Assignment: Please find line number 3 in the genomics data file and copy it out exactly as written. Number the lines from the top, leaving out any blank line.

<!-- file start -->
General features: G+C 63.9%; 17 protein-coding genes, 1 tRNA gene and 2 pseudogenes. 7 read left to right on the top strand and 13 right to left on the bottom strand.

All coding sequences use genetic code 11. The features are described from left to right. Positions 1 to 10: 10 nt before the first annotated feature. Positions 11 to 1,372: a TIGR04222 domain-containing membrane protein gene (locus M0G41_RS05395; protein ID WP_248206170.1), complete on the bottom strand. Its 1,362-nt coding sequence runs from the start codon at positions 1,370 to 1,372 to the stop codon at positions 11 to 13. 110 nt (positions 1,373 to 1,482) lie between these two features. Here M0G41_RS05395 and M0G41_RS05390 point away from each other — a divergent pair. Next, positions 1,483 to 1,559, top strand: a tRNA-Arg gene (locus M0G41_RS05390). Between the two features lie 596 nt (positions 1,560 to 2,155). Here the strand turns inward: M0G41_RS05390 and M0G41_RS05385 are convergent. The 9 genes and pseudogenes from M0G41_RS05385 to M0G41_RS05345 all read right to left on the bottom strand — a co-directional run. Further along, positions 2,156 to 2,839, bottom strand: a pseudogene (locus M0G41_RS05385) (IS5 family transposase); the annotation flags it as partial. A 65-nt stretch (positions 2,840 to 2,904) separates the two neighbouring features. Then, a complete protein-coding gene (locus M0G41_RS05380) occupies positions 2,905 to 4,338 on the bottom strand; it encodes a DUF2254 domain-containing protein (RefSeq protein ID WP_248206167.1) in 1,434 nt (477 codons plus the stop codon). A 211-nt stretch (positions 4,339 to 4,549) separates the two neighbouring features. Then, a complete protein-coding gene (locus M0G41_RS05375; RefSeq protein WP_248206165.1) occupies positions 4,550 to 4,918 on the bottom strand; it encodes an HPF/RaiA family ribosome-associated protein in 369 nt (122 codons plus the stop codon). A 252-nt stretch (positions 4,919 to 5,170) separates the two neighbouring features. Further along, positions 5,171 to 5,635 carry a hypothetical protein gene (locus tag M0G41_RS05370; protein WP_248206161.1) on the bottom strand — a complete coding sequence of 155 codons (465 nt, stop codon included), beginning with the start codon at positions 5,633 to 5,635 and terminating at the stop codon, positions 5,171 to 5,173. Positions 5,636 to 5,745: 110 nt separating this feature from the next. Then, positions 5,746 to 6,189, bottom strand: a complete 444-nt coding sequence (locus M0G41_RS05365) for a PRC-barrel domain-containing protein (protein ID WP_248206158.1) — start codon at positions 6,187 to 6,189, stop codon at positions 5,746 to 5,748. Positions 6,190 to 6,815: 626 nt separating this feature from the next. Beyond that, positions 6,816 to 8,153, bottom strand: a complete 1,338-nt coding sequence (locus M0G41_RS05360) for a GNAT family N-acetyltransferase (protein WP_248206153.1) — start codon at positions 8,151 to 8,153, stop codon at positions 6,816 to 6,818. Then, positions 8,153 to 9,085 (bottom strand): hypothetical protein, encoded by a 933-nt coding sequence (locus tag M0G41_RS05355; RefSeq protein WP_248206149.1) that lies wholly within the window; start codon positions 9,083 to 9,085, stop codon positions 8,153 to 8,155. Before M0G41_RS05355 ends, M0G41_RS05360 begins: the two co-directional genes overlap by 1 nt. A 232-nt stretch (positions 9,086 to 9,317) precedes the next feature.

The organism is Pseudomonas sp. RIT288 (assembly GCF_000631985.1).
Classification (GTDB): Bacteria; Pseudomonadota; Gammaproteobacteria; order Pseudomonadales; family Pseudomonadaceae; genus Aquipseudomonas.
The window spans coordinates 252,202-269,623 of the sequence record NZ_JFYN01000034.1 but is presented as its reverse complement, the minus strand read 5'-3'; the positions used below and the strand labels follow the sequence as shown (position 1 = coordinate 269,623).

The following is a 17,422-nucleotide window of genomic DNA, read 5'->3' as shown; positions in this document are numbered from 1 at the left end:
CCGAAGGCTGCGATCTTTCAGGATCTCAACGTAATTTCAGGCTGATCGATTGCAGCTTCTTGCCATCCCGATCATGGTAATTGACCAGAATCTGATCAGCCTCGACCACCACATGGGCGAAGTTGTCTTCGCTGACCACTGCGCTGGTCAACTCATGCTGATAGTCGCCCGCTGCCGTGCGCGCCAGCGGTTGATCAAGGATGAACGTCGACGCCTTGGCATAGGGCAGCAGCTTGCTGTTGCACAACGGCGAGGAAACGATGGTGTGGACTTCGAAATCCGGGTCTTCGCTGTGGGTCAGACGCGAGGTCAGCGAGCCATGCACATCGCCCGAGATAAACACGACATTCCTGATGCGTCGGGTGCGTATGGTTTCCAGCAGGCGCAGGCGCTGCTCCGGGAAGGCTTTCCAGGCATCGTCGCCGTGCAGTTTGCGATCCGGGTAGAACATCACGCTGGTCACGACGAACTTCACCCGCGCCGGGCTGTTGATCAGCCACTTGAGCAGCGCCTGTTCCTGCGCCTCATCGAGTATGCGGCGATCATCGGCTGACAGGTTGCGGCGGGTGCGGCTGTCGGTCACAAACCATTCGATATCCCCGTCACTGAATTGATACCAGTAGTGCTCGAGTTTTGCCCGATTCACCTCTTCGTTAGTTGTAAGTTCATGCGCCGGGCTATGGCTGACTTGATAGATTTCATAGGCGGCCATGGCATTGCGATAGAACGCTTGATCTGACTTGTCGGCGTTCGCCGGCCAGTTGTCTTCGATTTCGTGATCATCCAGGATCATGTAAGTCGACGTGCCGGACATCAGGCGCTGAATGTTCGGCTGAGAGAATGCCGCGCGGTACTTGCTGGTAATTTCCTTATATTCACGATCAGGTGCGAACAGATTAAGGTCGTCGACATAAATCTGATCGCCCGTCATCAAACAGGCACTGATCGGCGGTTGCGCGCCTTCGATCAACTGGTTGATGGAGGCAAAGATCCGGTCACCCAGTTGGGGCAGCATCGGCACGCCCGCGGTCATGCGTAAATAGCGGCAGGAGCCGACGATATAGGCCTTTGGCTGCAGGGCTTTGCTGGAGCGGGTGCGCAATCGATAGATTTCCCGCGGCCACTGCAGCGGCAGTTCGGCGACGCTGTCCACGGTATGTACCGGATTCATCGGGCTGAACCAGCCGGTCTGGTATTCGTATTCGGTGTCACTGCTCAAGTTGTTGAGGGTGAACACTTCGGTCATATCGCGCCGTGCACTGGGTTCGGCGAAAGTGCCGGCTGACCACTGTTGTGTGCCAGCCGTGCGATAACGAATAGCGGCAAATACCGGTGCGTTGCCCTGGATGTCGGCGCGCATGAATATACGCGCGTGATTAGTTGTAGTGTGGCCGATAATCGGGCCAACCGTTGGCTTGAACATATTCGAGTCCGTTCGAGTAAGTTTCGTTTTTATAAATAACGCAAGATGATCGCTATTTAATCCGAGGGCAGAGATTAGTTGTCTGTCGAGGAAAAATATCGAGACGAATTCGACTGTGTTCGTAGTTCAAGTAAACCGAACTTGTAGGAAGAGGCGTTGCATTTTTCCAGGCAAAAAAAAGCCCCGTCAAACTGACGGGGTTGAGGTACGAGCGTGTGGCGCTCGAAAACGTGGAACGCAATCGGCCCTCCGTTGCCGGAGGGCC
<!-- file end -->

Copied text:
The organism is Pseudomonas sp. RIT288 (assembly GCF_000631985.1).